Listen to Diana Krall’s new album, Quiet Nights, and you may think you’ve been transported to a hot steamy night in Brazil. And we do mean hot. “This album brings new excitement into what I’m doing,” Krall says. The chanteuse recently had a chance to debut a track from her 12th album, which hit stores in March, at a gala fundraiser in February, where she performed with her husband, Elvis Costello, as well as friends James Taylor, Elton John, and Sarah McLachlan.
It was Krall’s seventh performance for the invitation-only, black-tie charity evening to raise money for Vancouver General Hospital in British Columbia. This year, the event brought in more than $2 million for the Leukemia/Bone Marrow Transplant Program to help patients with multiple myeloma, leukemia, and other blood-related cancers.
B-cell acute lymphoblastic leukemia is a cancer that affects your "B lymphocytes" -- white blood cells that grow in the soft center of your bones, called marrow.
B lymphocytes are supposed to grow into cells that help you fight infections. But in this disease, they turn into "leukemia" cells that live longer than normal cells and reproduce quickly. They build up in your bone marrow and move into your bloodstream. From there they can spread to other organs in your body.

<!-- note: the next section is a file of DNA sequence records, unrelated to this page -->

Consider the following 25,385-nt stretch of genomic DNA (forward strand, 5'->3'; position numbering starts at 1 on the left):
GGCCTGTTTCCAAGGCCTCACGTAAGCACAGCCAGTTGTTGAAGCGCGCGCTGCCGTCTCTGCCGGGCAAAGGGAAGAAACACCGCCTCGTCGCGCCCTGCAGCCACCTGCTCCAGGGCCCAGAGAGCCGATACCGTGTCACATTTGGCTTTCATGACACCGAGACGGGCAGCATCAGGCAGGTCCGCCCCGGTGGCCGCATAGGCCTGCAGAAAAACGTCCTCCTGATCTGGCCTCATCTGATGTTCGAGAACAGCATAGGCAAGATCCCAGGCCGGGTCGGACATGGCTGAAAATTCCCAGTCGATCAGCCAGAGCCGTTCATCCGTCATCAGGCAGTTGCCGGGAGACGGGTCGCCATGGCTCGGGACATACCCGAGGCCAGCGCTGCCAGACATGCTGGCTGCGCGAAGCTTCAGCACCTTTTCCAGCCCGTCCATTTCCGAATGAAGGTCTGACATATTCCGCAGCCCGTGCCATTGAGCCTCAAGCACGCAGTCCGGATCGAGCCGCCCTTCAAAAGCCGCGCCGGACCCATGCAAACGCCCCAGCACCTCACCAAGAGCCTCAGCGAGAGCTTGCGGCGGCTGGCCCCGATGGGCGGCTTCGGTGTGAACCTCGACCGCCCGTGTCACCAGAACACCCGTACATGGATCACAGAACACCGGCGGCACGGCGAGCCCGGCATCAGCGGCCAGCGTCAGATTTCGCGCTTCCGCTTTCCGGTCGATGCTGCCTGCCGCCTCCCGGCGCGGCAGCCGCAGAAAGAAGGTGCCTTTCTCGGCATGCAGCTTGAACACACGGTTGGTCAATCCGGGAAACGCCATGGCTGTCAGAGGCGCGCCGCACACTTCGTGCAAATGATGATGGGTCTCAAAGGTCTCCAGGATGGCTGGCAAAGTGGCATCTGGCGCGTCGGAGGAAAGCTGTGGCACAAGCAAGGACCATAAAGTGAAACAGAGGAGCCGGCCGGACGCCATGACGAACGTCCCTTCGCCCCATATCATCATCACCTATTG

Although in most cases it...
Krall began the fundraisers when her mother, Adella, received a bone marrow transplant in 1996 after being diagnosed with multiple myeloma. This incurable form of cancer that affects the immune system strikes almost 20,000 people per year in the United States. “After my mom’s transplant, she had six years of a very extraordinary life,” Krall says. Sadly, Adella succumbed to the disease in 2002, which devastated Krall. “My whole world got the rug pulled out from under it.” She says she had a hard time thinking about continuing the charity event, which had put her mother front and center previously. “It was like, how am I going to do this?”
Her friend and fellow musician Elton John persuaded her to keep going. “He encouraged me to use my artistry to help do other things, which means a lot to me.” Good thing he did. This last event pushed the charity benefit’s total to more than $6 million. Krall firmly believes in the power of good works: “It’s really important, even in this tough time, that we continue doing the work that we’re doing.”